Yet the village of Gheluvelt was still in the enemy’s hands. ‘A’ Company was now ordered to advance and “after some sharp fighting among burning buildings and bursting shells” took control of the church and churchyard. Patrols were then sent out to work forward from house to house until they reached the cross-roads at the eastern end of Gheluvelt.” However it impossible to occupy the centre of the village permanently as it was subject to bombardment by both German and the British artillery.
Houses were burning on all sides, roofs were falling in and walls were collapsing, whilst stubborn pockets of Germans still held out – but the operation had been a success. Gheluvelt had been recaptured and the British line had been reformed. The cost paid to do so had been high: 187 men were killed or wounded. This was third of the Battalion’s remaining strength. These soldiers and those who came through unscathed are honoured in Gheluvelt Park in Worcester, which was opened in 1922.
Heavy fighting went on but the line did not break again. The 2nd Battalion Coldstream Guards were also in the thick of it. Captain W. J. Cook of No. 2 Company recounted how they had taken up their position at dawn on October 26 in heavy, thick woods. They had come under heavy shellfire although “the Germans must have lost considerably and the sights were too terrible to describe”.
For the ensuing three weeks the 2nd battalion held its own “against long odds with not a man in reserve. Every man had his position in the firing line which he could not leave for the whole 22 days.” All the while it rained and “in places we were up to our knees in mud and water and did not have a hot meal at all. In fact very little to eat except ‘Bully and Biscuits’. Nobody could get a wash”. Casualties were “extremely high, numbering 300 Officers and men”. The officer could have been speaking for the whole of the BEF.
Fortunately Our Granddad made it through this harrowing engagement. On one occasion he started to write a letter to his Mom when the Germans attacked the 2nd Battalion Coldstream Guards in its trenches. After the foe was beaten back Granddad found the letter under his feet.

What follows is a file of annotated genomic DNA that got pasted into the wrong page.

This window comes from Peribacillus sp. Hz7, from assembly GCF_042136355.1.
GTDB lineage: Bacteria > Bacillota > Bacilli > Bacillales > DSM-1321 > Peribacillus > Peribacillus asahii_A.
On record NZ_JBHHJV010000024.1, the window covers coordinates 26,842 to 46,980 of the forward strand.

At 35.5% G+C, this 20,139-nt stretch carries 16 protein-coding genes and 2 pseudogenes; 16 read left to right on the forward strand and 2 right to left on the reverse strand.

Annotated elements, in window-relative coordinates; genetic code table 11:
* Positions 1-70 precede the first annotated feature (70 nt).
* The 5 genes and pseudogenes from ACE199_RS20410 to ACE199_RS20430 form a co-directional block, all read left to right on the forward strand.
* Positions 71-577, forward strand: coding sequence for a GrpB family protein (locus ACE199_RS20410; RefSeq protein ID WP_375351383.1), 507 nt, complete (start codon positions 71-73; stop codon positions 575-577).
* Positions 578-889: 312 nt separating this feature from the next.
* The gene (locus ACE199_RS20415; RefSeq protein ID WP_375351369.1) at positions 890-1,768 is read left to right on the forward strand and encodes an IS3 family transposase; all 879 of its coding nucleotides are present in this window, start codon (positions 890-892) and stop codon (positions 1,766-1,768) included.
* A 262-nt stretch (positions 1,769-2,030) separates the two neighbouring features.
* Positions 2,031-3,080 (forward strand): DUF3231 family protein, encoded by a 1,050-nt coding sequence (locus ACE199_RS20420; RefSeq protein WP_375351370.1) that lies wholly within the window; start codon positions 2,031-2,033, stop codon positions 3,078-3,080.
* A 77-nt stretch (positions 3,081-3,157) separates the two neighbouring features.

He went on to relate how “we only had one chap hit in the face, so the Germans did no damage. I don’t know what we done to them as the fight took place in the woods, they could not have got off as light as us, my arms ached through shooting so much and quick”.
On November 17, French troops relieved the survivors of the 2nd Battalion. That day the First Battle of Ypres ended. The British Expeditionary Force had thwarted the German attempt to outflank the Allied line and end the war quickly by capturing Calais and Boulogne in ‘the race for the sea’.
In his incisive and insightful account of Britain and the Great War 1914-1918, John Bourne has written that Gheluvelt “was probably the last decisive act of the old pre-war, peacetimetrained regular army in the Great War. It was a fitting climax.”
The British regiments had been battered but not broken – but the price had been a heavy one. According to John Bourne, the “scarred battalions of the BEF often existed only in name, being reduced in many cases to 200 rifles or less.” These veterans, though, would play a vital role in the battles of 1915 whilst the example of their unflinching bravery and unyielding spirit inspired the volunteers of the New Armies.
Ypres may indeed have been the graveyard of the old regular British Army but those who survived that graveyard came out of it as men proud to be Old Contemptibles. The Germans had not swept them into the sea. Fighting all the way they had stood, given ground, stood again and almost with their backs to the sea had resolutely held ground against a formidable foe. I am the grandson of an Old Contemptible and I am proud to be so.
First published in the Birmingham Mail’s First World War supplement.